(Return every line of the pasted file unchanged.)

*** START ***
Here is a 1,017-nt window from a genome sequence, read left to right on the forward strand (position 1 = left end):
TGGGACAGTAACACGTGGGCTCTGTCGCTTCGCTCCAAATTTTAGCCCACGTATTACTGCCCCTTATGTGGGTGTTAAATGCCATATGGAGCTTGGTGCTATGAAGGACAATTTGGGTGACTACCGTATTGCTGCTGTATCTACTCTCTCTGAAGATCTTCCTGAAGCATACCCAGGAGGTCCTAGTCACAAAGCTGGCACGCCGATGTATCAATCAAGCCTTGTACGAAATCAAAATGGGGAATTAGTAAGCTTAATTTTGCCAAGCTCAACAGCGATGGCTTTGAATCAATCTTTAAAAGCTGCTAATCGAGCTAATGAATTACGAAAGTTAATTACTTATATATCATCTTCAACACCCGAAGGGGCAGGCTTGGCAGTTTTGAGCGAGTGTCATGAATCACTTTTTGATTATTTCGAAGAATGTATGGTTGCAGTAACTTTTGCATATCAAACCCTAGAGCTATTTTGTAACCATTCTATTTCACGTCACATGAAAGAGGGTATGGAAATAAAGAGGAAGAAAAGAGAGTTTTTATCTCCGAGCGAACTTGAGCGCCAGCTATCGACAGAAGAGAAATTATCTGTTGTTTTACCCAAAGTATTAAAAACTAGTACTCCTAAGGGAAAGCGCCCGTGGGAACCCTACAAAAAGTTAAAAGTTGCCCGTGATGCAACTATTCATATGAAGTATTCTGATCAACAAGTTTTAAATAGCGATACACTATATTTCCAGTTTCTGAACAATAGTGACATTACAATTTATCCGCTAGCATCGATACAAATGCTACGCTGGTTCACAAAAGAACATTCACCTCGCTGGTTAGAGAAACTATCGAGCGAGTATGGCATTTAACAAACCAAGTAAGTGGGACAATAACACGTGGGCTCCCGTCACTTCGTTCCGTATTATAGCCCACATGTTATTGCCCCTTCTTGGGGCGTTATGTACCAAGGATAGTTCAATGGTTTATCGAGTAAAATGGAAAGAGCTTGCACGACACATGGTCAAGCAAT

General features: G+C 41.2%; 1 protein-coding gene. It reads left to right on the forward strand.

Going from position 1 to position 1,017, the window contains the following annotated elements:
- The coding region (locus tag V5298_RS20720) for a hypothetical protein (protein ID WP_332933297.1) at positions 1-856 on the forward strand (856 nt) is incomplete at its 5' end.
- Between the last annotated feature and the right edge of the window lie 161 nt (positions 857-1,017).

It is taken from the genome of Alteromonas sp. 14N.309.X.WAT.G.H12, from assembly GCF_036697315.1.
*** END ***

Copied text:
Here is a 1,017-nt window from a genome sequence, read left to right on the forward strand (position 1 = left end):
TGGGACAGTAACACGTGGGCTCTGTCGCTTCGCTCCAAATTTTAGCCCACGTATTACTGCCCCTTATGTGGGTGTTAAATGCCATATGGAGCTTGGTGCTATGAAGGACAATTTGGGTGACTACCGTATTGCTGCTGTATCTACTCTCTCTGAAGATCTTCCTGAAGCATACCCAGGAGGTCCTAGTCACAAAGCTGGCACGCCGATGTATCAATCAAGCCTTGTACGAAATCAAAATGGGGAATTAGTAAGCTTAATTTTGCCAAGCTCAACAGCGATGGCTTTGAATCAATCTTTAAAAGCTGCTAATCGAGCTAATGAATTACGAAAGTTAATTACTTATATATCATCTTCAACACCCGAAGGGGCAGGCTTGGCAGTTTTGAGCGAGTGTCATGAATCACTTTTTGATTATTTCGAAGAATGTATGGTTGCAGTAACTTTTGCATATCAAACCCTAGAGCTATTTTGTAACCATTCTATTTCACGTCACATGAAAGAGGGTATGGAAATAAAGAGGAAGAAAAGAGAGTTTTTATCTCCGAGCGAACTTGAGCGCCAGCTATCGACAGAAGAGAAATTATCTGTTGTTTTACCCAAAGTATTAAAAACTAGTACTCCTAAGGGAAAGCGCCCGTGGGAACCCTACAAAAAGTTAAAAGTTGCCCGTGATGCAACTATTCATATGAAGTATTCTGATCAACAAGTTTTAAATAGCGATACACTATATTTCCAGTTTCTGAACAATAGTGACATTACAATTTATCCGCTAGCATCGATACAAATGCTACGCTGGTTCACAAAAGAACATTCACCTCGCTGGTTAGAGAAACTATCGAGCGAGTATGGCATTTAACAAACCAAGTAAGTGGGACAATAACACGTGGGCTCCCGTCACTTCGTTCCGTATTATAGCCCACATGTTATTGCCCCTTCTTGGGGCGTTATGTACCAAGGATAGTTCAATGGTTTATCGAGTAAAATGGAAAGAGCTTGCACGACACATGGTCAAGCAAT

General features: G+C 41.2%; 1 protein-coding gene. It reads left to right on the forward strand.

Going from position 1 to position 1,017, the window contains the following annotated elements:
- The coding region (locus tag V5298_RS20720) for a hypothetical protein (protein ID WP_332933297.1) at positions 1-856 on the forward strand (856 nt) is incomplete at its 5' end.
- Between the last annotated feature and the right edge of the window lie 161 nt (positions 857-1,017).

It is taken from the genome of Alteromonas sp. 14N.309.X.WAT.G.H12, from assembly GCF_036697315.1.